Helium is not alone in this market, however.
Telecommunications giants have their Narrowband IoT products, for example.
France’s Sigfox is arguably the best-known startup for IoT devices with low data demand. It’s raised €277 million, according to CrunchBase, and similarly relies on public radio spectrum. Open Garden also allows users to share their internet access with neighbors in exchange for small, automated payments.
Helium sees a competitive advantage in its architecture, however, allowing the market to determine where to deploy and permitting users to send data with per-packet pricing, as needed.
“We view our pricing model as something like 1,000 times better than what the cell companies are offering.”source:coindesk.
Thai Crypto Scene Still Reeling From Top Exchange Bailout
Thailand’s vibrant digital asset scene was shaken earlier this month when its most popular exchange unexpectedly announced an imminent closure. The news left crypto traders dazed and confused and fearing a wider crackdown from the military dominated government.
A Dark Day For Thai Crypto
September 2 was a dark day for the crypto industry in the Asian nation as its most popular exchange told clients they had a month to clear out their accounts. The only explanation BX Thailand gave to its large customer base was that it wanted to ‘focus on other business opportunities’, which made little sense since the SEC registered exchange was clearly successful.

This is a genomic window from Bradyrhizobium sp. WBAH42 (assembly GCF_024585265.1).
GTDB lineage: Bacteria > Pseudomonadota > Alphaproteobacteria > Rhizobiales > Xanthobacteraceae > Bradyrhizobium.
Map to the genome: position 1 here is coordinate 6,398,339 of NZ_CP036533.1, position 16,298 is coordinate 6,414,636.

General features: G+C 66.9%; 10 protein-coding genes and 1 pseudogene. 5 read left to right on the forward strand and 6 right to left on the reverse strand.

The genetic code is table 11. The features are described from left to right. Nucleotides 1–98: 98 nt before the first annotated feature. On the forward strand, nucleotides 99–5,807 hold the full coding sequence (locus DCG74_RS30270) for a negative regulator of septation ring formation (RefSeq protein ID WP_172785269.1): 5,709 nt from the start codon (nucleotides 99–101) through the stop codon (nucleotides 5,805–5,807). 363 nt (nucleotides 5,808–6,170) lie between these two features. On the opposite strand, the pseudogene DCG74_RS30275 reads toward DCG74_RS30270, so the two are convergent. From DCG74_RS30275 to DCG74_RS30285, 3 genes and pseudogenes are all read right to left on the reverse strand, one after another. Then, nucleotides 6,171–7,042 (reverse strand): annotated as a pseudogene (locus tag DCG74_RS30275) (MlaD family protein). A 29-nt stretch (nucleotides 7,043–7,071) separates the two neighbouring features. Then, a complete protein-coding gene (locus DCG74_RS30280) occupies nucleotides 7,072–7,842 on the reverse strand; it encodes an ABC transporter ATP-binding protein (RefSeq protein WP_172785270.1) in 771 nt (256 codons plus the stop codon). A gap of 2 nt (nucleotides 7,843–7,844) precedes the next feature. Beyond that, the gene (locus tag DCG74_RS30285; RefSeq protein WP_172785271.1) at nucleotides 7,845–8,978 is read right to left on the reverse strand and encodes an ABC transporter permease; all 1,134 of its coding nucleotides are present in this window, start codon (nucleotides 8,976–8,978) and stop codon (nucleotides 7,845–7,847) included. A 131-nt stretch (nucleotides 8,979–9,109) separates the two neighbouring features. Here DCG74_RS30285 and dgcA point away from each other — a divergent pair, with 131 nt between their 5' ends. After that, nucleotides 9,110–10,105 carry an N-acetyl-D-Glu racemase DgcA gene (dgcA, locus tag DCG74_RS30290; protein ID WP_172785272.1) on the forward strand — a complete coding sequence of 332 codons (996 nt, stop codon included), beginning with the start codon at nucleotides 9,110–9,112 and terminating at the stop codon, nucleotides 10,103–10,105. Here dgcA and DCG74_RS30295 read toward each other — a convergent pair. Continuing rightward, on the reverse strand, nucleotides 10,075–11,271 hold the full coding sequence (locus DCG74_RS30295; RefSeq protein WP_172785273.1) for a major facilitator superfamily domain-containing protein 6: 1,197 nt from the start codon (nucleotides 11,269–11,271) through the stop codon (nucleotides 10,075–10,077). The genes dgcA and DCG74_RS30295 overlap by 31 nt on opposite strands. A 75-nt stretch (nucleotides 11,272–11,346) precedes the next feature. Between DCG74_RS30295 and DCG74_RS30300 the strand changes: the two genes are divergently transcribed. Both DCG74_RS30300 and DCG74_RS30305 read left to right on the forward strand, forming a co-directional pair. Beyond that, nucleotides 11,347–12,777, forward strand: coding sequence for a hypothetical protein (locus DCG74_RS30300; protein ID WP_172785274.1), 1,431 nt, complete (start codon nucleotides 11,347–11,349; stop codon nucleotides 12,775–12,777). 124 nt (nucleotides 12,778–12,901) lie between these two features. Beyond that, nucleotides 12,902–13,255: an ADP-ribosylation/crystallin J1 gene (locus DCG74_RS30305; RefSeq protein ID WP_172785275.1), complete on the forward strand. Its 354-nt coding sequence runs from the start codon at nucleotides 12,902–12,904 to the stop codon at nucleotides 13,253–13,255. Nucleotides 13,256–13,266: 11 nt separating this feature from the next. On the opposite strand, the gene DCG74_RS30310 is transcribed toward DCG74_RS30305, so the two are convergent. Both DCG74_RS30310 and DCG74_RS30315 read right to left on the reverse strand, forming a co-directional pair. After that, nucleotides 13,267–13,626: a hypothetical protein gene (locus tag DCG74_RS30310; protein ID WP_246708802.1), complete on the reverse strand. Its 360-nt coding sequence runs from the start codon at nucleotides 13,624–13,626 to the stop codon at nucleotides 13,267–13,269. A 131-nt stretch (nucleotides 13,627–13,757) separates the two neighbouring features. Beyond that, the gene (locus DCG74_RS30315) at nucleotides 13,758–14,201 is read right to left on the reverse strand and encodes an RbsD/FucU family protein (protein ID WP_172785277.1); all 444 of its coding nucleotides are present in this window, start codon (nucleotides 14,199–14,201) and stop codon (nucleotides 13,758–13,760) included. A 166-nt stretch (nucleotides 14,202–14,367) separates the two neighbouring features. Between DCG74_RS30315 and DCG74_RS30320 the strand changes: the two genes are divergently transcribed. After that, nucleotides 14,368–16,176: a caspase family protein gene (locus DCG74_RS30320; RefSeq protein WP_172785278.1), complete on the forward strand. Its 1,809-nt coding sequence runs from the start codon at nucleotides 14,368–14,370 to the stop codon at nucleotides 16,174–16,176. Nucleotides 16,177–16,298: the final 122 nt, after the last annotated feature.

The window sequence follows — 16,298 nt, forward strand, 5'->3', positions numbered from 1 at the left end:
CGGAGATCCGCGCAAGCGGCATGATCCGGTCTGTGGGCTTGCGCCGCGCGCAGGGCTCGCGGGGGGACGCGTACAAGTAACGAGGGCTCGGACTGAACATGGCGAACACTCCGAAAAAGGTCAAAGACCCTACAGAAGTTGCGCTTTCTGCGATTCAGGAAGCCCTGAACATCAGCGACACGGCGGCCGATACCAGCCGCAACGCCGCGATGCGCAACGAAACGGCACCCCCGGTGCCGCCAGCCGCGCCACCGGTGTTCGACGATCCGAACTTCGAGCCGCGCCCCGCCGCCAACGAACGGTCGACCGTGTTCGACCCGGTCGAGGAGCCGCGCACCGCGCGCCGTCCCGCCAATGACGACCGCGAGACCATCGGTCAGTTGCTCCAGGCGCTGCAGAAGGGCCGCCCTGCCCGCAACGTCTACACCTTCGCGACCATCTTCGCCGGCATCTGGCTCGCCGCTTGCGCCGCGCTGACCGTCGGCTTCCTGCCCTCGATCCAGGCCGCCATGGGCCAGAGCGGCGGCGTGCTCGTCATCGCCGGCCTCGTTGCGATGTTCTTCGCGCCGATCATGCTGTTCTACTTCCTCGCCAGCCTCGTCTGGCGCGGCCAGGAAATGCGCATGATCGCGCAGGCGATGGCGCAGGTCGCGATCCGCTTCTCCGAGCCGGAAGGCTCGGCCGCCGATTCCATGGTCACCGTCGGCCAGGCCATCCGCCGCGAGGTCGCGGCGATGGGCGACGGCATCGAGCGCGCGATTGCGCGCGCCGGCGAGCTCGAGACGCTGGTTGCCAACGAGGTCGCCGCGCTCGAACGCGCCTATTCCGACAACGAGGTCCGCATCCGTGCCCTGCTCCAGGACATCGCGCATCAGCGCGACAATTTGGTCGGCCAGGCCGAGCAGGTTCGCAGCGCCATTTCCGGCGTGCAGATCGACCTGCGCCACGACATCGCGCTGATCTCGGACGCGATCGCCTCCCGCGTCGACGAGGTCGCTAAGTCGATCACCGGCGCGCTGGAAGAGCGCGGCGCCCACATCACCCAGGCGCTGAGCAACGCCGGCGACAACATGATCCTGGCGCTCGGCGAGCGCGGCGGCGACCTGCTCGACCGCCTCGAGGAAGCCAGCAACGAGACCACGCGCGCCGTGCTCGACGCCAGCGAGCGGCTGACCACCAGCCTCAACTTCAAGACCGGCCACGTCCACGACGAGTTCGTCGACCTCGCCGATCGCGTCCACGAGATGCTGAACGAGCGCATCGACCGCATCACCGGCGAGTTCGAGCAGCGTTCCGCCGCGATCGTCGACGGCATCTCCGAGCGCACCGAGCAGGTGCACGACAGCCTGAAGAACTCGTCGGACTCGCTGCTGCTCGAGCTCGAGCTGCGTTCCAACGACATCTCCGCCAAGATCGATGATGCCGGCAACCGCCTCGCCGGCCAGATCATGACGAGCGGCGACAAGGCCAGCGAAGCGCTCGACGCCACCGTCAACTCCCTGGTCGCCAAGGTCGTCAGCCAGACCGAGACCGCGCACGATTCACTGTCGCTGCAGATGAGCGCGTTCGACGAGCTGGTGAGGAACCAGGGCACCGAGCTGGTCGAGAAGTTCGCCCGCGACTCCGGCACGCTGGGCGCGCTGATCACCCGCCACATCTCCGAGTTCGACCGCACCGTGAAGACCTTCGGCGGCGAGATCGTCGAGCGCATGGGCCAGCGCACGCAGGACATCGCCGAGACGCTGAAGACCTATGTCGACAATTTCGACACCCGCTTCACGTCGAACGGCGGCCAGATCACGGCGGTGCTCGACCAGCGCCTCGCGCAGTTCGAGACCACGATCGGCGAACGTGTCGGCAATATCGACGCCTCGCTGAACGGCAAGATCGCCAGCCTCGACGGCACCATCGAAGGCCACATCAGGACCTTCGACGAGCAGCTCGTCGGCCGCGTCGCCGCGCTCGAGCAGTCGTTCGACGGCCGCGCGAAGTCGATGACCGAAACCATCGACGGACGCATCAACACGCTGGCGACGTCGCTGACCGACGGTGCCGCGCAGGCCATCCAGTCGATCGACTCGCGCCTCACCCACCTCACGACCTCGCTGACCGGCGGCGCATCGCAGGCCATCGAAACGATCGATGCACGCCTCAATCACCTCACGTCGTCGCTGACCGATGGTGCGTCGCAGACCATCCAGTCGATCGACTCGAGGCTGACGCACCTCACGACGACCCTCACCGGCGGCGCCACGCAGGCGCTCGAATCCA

The panic that ensued caused the price of Bitcoin to trade at ten percent lower than the rest of the world on the exchange as Thai traders dumped digital assets. BTC price dropped as low as $9,000 on BX as fears of a failure to liquidate escalated.
Two weeks later and the situation is still no clearer. The company has yet to come forward with any real reasoning for the move and attempts to reach management have been unsuccessful according to the Bangkok Post.
Bitcoin Co. was launched in 2013 and a year later bx.in.th was created to provide a trading platform for crypto assets. The firm was a pioneer in the industry at the time and one of the first to become officially authorized by the Finance Ministry.
Speculation has grown over the snap closure and competing platforms suggest that BX may have been bamboozled by bureaucracy. Specifically, an unfeasible level of daily transaction reporting required by regulators.